Though many travel blogs are about places visited, there is also the opportunity to blog about the place where you live by creating a travel guide for your area. And though many travel blogs are about travel in general, many travel blogs have found great success by focusing on certain aspects of travel, such as local food, photography, wedding or honeymoon destinations, traveling with kids, traveling with pets, traveling solo, traveling on a budget, and the list goes on. What are your travel competencies and interests, and how do you want to focus your talents with your travel blog?

Once you figure out your focus, you’ll want to come up with a name for your travel blog and register that name for Internet use with a domain registrar company such as Register.com or GoDaddy.com. (I use GoDaddy.com.) Unless you have a super unique name, this part is easier said than done. Already there are thousands of published travel blogs. And many other names have been registered but not put in to use. Some of the names are “being sat on” by people and organizations waiting for you to want the domain name, and then charge a hefty fee for that name. Here are a few tips for registering your domain name:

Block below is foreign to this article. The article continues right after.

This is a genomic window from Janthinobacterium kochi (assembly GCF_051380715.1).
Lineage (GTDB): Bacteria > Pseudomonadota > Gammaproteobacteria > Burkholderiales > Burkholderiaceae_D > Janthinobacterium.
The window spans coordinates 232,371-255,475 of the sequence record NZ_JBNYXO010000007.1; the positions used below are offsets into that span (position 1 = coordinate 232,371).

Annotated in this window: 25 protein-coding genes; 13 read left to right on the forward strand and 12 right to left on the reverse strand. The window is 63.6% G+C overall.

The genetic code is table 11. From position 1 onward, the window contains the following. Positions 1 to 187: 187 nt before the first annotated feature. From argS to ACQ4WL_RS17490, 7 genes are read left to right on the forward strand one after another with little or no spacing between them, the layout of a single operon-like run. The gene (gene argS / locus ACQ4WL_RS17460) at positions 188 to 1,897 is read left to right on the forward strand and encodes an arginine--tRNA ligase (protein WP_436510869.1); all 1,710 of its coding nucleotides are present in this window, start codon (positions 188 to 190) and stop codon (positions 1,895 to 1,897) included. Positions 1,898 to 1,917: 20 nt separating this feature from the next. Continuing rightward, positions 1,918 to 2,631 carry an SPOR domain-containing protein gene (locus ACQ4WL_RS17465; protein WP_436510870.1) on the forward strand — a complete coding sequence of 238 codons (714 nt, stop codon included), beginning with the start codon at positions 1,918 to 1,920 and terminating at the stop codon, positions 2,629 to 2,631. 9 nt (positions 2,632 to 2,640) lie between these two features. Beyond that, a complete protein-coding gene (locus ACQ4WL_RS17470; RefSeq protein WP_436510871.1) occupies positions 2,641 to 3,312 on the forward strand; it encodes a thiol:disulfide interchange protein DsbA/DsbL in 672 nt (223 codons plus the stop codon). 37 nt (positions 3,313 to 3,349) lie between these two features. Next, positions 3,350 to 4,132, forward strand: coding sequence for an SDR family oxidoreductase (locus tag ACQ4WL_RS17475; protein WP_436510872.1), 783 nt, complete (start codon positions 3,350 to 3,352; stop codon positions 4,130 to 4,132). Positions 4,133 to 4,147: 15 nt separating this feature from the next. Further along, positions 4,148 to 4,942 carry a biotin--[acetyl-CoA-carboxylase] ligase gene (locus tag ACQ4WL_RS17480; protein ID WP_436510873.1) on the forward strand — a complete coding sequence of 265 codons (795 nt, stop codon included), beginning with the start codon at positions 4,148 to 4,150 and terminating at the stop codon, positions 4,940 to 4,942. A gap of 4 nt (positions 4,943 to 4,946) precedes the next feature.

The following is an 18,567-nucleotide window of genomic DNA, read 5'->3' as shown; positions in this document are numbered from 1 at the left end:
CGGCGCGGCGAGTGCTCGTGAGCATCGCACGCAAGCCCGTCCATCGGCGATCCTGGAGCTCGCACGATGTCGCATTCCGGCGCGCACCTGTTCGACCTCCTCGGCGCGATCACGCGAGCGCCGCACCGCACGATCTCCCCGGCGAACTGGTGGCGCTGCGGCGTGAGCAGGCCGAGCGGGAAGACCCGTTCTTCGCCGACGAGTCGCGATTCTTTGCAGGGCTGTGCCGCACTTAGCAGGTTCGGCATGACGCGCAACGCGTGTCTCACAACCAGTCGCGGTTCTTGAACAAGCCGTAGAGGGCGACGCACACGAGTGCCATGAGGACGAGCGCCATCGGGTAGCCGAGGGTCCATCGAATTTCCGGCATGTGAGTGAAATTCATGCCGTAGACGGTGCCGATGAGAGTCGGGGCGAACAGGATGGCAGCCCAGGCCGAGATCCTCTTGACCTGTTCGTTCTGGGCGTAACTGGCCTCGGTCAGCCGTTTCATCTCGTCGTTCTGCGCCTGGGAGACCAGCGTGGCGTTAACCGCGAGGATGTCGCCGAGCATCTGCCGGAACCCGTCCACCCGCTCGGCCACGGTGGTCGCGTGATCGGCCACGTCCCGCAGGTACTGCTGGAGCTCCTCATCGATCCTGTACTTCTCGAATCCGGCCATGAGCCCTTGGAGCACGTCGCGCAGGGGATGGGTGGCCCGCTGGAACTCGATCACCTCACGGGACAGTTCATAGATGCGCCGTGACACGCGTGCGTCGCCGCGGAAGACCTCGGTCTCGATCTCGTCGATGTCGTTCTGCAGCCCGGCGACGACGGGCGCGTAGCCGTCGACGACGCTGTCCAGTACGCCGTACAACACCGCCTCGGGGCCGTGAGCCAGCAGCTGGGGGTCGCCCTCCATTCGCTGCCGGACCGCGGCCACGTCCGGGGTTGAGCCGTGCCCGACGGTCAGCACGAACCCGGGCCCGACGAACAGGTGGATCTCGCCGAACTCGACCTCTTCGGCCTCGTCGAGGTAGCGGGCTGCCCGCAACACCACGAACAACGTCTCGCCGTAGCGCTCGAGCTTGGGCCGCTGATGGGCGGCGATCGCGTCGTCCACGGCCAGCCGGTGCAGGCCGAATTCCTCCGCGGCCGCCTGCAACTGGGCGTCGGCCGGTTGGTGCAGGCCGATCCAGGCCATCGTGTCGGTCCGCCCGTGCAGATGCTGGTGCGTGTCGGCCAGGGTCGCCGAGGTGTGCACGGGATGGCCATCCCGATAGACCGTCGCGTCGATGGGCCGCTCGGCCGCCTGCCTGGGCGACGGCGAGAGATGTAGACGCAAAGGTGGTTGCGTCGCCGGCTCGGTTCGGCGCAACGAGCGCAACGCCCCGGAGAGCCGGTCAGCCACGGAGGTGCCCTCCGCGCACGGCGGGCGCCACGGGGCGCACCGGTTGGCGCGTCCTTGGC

• As of this writing, GoDaddy charges $15 for one year to register a domain.
  • As of this writing, Register.com charges $38 for one year, though promotions may lower that price.
  • Go to either above-mentioned site, or another domain registrar site, and start typing in your desired travel blog names in the search box.
  • Unless your name is super unique, it will likely be taken. In fact you will be surprised at exactly how many names have been taken. Even many misspellings are taken.